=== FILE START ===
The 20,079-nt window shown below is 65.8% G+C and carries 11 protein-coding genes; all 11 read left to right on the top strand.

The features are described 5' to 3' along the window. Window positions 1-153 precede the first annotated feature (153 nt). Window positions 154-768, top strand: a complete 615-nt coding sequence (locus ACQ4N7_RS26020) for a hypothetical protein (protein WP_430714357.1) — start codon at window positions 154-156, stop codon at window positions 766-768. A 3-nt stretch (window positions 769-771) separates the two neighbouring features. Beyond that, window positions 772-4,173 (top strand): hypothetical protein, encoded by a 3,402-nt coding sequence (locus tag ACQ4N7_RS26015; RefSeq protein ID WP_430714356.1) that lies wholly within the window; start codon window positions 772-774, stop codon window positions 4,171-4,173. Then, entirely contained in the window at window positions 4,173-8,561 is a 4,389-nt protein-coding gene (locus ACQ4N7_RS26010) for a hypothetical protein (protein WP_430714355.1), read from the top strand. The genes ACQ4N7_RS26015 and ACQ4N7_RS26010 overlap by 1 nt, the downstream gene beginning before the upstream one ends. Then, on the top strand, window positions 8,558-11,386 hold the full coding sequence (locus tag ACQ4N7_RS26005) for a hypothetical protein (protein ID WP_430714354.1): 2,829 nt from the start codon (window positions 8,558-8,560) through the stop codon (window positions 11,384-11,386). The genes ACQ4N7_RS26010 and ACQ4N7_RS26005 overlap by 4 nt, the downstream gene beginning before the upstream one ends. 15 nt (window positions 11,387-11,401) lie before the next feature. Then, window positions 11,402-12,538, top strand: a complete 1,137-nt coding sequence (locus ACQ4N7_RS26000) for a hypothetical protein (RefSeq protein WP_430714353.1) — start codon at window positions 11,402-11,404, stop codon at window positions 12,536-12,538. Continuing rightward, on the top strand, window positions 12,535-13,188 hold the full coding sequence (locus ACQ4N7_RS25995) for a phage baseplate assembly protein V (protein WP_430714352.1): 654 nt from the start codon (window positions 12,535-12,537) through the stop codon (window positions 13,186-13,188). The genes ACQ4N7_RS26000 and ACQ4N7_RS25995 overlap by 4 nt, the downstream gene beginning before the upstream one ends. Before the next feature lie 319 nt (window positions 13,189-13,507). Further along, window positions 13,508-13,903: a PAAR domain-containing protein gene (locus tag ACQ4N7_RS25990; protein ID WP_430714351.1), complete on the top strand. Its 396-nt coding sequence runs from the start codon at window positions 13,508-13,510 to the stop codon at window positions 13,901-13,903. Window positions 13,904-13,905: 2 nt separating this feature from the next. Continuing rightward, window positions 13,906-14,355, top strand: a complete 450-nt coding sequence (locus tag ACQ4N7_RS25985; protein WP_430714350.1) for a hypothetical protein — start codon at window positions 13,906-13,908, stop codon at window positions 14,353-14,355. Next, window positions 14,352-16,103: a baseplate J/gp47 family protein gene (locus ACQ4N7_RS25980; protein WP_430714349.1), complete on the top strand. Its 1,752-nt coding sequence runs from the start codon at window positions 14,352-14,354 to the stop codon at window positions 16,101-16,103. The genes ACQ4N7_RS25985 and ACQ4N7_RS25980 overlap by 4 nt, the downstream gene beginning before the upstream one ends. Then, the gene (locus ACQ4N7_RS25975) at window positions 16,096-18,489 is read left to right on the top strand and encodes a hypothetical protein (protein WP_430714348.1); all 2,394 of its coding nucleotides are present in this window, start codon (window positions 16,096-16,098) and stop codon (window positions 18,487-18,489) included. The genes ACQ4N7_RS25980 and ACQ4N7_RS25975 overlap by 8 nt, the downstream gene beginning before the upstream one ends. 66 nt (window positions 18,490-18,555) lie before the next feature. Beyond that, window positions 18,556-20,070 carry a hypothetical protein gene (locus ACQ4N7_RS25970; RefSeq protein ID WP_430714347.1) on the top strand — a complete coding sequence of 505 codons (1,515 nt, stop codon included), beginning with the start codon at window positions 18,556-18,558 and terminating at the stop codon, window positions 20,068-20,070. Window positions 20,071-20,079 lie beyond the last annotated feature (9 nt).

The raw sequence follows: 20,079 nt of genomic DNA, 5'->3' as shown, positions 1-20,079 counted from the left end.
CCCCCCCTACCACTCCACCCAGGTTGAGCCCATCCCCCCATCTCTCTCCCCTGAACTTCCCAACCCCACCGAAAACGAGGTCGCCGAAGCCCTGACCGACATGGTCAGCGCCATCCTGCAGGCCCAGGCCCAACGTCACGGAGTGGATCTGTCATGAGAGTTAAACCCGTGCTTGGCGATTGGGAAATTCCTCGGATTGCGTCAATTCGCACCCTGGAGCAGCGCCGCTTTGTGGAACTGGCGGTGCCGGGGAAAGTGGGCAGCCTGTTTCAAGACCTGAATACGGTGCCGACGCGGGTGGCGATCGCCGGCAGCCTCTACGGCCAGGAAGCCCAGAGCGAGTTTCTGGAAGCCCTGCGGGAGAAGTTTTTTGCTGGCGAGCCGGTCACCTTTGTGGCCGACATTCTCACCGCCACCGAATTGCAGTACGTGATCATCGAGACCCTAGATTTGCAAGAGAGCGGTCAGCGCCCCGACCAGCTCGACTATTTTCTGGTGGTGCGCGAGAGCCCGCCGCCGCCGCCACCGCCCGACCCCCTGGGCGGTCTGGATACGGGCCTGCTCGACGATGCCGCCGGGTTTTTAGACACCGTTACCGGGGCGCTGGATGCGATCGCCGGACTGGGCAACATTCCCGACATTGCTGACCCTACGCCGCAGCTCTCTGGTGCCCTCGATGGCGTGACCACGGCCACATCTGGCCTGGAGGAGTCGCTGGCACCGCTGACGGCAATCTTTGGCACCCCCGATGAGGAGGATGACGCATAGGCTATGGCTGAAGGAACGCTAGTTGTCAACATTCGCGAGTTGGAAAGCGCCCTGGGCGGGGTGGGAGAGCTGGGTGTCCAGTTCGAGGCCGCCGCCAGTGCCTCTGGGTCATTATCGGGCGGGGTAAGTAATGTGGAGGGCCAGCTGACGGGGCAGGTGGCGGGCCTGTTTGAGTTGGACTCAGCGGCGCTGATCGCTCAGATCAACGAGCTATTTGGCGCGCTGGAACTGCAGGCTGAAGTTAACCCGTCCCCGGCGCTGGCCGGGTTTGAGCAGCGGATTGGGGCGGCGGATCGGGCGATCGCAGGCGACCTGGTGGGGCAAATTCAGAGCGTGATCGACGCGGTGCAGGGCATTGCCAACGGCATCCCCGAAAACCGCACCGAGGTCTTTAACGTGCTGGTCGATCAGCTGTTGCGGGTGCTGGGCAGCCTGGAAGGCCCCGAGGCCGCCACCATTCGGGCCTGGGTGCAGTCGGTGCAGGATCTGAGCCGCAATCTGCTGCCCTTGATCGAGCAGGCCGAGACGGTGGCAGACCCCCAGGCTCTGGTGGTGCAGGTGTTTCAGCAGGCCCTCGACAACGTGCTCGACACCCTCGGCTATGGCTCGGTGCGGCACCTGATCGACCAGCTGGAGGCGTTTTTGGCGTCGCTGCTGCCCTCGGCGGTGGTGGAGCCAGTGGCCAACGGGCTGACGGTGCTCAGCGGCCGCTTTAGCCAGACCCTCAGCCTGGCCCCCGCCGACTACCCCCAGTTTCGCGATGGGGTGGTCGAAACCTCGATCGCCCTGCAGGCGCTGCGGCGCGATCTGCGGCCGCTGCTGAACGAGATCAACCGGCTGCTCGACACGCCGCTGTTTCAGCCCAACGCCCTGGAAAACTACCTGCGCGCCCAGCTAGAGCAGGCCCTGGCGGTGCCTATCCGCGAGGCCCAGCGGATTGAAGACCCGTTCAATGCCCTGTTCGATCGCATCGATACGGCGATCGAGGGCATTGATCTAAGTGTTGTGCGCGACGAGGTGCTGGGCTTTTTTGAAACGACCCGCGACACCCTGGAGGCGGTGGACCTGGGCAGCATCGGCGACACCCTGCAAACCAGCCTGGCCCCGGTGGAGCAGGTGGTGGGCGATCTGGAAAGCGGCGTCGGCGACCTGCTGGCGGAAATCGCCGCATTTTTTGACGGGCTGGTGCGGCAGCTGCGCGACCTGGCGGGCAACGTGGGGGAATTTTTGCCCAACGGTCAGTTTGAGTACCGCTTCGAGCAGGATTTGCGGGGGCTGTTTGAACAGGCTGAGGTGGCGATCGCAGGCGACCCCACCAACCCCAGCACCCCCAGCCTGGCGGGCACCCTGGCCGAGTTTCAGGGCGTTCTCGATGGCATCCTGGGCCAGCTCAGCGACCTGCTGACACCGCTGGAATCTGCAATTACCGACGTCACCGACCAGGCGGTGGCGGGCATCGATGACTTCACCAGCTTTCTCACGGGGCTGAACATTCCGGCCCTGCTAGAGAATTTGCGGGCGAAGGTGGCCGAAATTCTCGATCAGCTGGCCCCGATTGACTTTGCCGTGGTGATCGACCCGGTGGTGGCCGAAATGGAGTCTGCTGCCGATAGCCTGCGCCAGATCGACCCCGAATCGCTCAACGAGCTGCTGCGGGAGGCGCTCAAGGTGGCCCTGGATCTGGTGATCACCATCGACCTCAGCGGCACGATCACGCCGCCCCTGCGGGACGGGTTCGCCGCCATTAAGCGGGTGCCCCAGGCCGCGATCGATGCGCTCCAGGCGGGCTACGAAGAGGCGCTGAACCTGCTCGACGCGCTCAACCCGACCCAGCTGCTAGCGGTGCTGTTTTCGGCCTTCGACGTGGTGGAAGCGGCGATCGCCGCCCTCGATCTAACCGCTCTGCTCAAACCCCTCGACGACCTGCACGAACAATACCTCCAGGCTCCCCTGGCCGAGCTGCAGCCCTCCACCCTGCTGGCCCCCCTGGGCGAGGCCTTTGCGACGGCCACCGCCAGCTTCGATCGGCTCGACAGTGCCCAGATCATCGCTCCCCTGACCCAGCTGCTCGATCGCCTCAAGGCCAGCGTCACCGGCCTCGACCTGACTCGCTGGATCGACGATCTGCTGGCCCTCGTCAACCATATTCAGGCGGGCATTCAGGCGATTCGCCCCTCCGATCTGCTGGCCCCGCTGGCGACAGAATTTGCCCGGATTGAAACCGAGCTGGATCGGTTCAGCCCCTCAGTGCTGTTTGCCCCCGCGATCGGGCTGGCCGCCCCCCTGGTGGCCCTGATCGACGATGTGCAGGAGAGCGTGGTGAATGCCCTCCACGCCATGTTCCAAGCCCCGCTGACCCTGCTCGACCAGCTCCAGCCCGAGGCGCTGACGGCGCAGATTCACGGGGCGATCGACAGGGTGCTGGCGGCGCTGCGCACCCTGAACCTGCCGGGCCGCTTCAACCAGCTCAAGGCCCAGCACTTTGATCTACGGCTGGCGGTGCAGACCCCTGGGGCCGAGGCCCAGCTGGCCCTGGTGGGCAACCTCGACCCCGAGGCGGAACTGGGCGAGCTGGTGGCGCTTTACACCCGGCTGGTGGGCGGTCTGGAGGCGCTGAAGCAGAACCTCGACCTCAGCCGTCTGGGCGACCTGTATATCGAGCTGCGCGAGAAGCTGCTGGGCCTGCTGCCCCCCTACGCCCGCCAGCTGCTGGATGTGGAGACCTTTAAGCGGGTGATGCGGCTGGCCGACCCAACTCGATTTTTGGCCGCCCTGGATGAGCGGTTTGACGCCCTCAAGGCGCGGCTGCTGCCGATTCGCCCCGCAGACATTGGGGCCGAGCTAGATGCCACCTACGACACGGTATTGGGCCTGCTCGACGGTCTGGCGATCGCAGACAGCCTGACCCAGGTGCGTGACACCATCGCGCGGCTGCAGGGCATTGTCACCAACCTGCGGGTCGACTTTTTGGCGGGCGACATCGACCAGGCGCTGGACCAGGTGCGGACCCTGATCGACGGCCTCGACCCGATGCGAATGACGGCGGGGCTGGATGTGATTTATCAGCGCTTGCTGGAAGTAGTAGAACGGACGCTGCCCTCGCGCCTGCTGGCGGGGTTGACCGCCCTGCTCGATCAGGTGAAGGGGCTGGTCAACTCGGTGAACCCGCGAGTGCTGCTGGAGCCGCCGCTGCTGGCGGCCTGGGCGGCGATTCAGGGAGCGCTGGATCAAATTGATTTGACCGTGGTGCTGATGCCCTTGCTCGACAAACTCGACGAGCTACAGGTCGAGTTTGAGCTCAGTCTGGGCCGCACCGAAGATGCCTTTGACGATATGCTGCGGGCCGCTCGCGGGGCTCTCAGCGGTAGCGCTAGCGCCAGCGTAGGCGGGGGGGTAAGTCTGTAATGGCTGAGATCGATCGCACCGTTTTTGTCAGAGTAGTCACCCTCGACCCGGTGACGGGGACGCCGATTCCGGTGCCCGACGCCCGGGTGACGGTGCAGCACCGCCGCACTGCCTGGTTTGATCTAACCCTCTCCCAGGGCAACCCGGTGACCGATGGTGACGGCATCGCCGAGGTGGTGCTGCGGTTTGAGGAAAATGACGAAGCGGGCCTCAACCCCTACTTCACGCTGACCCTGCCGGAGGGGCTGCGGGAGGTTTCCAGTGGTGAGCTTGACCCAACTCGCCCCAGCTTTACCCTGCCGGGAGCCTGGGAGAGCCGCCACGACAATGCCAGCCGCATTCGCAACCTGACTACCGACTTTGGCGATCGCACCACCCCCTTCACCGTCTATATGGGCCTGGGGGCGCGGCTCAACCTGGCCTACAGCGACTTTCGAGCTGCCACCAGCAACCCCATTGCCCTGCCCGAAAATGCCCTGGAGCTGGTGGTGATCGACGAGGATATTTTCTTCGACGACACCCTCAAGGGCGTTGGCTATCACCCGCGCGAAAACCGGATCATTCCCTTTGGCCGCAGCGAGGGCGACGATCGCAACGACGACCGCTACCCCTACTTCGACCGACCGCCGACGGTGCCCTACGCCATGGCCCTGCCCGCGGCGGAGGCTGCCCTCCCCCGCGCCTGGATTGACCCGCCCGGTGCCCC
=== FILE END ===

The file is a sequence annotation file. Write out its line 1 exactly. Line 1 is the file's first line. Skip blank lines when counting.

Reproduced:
The 20,079-nt window shown below is 65.8% G+C and carries 11 protein-coding genes; all 11 read left to right on the top strand.